DIY Enamel Pin Design: Silk Screen Enamel Pins

Posted by Craig Davidiuk on 9/11/18 1:21 PM

 

 Novice enamel pin designers usually struggle with learning to "think pin" when creating artwork. Enamel pin silk screening is the designers best friend! As the name suggests, we add colour to an enamel pin with a screen instead of liquid epoxy. It's another way to add colour to a pin.  Silk screen enamel pins  help you overcome the most common difficulties encountered by designers: coloured text and coloured details.  

The screening process adds a set up charge and a run charge to your costs.  Usually it's $30 set up and $0.10 per colour to screen. For this reason it's advisable to order at least 100pc. 

 

This video will show you how the technical side of how we administer silkscreens on enamel pins. 

 

Using Silk Screens For Coloured Text On Enamel Pins

 The challenge is that the "best practice" for designing pins is to use raised base metal to render text (bronze, nickel or gold electroplate) . You'll find that 95% of the corporate or sport pins we sell that have text, use raised metal.  It helps with legibility in most cases. 

Sometimes, you really want to use a specific font in the colour of your choice in your enamel pin designs. Silks screening overcomes that obstacle for you as a designer. 

Setting up your design for silk screening requires a bit of 'layered' thinking. You need larger areas of enamel to silkscreen over top.  It's also important to use an enamel colour and silkscreen colour that create enough contrast to be legible.  You should also know that it's possible to match the enamel and the silkscreen colour. Please watch ourplay-buttonvideo on colour matching for more info on specifying colours. 

On the design below, you'll notice there is a one colour silkscreen over white enamel. The words "Nordic Skiing Prince George 2019" are silkscreened.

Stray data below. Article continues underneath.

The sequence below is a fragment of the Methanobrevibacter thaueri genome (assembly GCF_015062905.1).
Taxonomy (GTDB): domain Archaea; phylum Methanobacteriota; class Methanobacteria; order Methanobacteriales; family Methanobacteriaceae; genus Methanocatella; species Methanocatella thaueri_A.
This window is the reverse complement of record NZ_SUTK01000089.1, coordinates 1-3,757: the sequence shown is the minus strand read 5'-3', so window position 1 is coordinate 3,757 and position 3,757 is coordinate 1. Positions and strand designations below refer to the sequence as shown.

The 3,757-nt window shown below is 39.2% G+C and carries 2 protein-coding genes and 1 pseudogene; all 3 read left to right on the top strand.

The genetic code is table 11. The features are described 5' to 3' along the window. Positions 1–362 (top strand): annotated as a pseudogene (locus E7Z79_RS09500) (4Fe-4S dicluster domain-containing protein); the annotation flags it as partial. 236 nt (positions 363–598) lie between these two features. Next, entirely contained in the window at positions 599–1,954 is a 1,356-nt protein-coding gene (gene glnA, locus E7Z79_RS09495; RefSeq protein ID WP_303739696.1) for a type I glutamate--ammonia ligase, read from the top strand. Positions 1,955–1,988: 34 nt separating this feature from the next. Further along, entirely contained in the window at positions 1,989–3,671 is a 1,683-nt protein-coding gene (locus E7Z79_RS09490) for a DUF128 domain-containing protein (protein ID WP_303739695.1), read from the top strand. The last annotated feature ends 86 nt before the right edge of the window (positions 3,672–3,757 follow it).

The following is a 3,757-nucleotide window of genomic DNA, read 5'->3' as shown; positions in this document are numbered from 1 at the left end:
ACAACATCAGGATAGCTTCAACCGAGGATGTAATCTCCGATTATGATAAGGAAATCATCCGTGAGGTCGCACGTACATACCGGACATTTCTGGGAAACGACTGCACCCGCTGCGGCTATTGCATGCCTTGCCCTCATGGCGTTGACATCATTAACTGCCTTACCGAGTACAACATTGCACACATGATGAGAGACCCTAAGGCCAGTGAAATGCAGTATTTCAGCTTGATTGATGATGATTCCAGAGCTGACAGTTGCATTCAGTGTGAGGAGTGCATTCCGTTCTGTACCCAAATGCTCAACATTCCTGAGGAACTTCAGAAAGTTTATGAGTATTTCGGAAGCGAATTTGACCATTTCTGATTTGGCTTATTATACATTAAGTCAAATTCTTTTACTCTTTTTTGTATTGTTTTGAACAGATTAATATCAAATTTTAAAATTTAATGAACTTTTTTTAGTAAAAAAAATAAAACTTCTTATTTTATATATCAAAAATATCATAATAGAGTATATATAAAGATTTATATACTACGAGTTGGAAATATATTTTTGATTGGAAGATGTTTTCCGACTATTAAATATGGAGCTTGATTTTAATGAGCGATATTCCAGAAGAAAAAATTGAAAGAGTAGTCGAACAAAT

text-silkscreen

 

Using Silkscreens For Coloured Details On Enamel Pins

Rendering fine detail or different design elements is the best use of this technique by far! 

 Once you understand what kind of detail is better handled with a silkscreen, you'll be well on your way to designing unique looking enamel pins.  

 

silkscreen-setup

 

The CBC Arctic Winter Games pin below is probably the best use of a silkscreen we've produced in a long time. The light blue dots and dark blue dots are layered over hard enamel. You'll also notice the green dots along the bottom and CBC logo are silk screened over top of metal.  Corporate graphic standards dictate we can't change how that logo works and silk screening solve that problem. 

 

CBC-logo-pin-1

Best Practices And Tips For Using Silkscreens On Enamel Pins

  • use a line width of .75 or higher
  • you can use more than one silkscreen on a pin but avoid tight "registration" if possible
  • make sure there is decent contrast between the enamel colour and screen colour
  • for a unique effect, consider making a base without detail and screening on your art. Works best for a one colour design. 

 

If you have any questions about this technique or simply want us to review what you have designed, contact us and request an art review. 

 

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Tags: DIY Enamel Pin Design, enamel pin trend, die struck pins, cloisonné pins, hard enamel pins, enamel pins, Video

 

About The Author

Craig-Headshot-18-temp

linkedinCraig Davidiuk has been in the promotional products his entire life. His family owned and operated a pin factory until 2002 and he eventually took over the company in 2012. He also has a diploma in Media Resources from Capilano University. Today his company is one of the leading suppliers of custom pins, medals and swag in Western Canada.

He is a father of one son with his wife, Courtney. Craig enjoys skiing, mountain biking, DJing, playing saxophone and world travel.  The Davidiuk family resides in 100 Mile House, BC. 

 

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